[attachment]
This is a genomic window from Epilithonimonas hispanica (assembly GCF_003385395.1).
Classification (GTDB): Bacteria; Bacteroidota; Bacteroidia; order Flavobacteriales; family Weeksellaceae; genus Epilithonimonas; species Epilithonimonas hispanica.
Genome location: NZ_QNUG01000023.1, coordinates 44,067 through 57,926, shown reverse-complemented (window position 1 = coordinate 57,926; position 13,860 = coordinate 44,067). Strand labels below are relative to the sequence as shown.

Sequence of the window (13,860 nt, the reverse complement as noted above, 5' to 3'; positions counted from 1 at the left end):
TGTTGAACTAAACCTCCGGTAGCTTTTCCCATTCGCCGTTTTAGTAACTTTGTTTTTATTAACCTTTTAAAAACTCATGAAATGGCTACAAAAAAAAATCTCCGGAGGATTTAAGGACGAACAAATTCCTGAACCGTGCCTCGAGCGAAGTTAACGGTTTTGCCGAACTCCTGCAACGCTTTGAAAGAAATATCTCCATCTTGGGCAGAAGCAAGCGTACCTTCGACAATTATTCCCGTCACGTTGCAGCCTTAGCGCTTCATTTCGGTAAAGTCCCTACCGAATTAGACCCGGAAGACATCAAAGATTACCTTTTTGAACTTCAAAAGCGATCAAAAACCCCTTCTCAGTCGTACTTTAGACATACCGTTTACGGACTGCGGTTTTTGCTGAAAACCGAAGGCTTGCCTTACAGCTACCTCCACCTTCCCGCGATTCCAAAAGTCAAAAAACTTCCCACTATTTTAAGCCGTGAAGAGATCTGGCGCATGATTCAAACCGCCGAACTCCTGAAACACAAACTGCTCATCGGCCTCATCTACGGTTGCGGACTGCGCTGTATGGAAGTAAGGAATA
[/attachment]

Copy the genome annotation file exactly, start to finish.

This is a genomic window from Epilithonimonas hispanica (assembly GCF_003385395.1).
Classification (GTDB): Bacteria; Bacteroidota; Bacteroidia; order Flavobacteriales; family Weeksellaceae; genus Epilithonimonas; species Epilithonimonas hispanica.
Genome location: NZ_QNUG01000023.1, coordinates 44,067 through 57,926, shown reverse-complemented (window position 1 = coordinate 57,926; position 13,860 = coordinate 44,067). Strand labels below are relative to the sequence as shown.

Sequence of the window (13,860 nt, the reverse complement as noted above, 5' to 3'; positions counted from 1 at the left end):
TGTTGAACTAAACCTCCGGTAGCTTTTCCCATTCGCCGTTTTAGTAACTTTGTTTTTATTAACCTTTTAAAAACTCATGAAATGGCTACAAAAAAAAATCTCCGGAGGATTTAAGGACGAACAAATTCCTGAACCGTGCCTCGAGCGAAGTTAACGGTTTTGCCGAACTCCTGCAACGCTTTGAAAGAAATATCTCCATCTTGGGCAGAAGCAAGCGTACCTTCGACAATTATTCCCGTCACGTTGCAGCCTTAGCGCTTCATTTCGGTAAAGTCCCTACCGAATTAGACCCGGAAGACATCAAAGATTACCTTTTTGAACTTCAAAAGCGATCAAAAACCCCTTCTCAGTCGTACTTTAGACATACCGTTTACGGACTGCGGTTTTTGCTGAAAACCGAAGGCTTGCCTTACAGCTACCTCCACCTTCCCGCGATTCCAAAAGTCAAAAAACTTCCCACTATTTTAAGCCGTGAAGAGATCTGGCGCATGATTCAAACCGCCGAACTCCTGAAACACAAACTGCTCATCGGCCTCATCTACGGTTGCGGACTGCGCTGTATGGAAGTAAGGAATA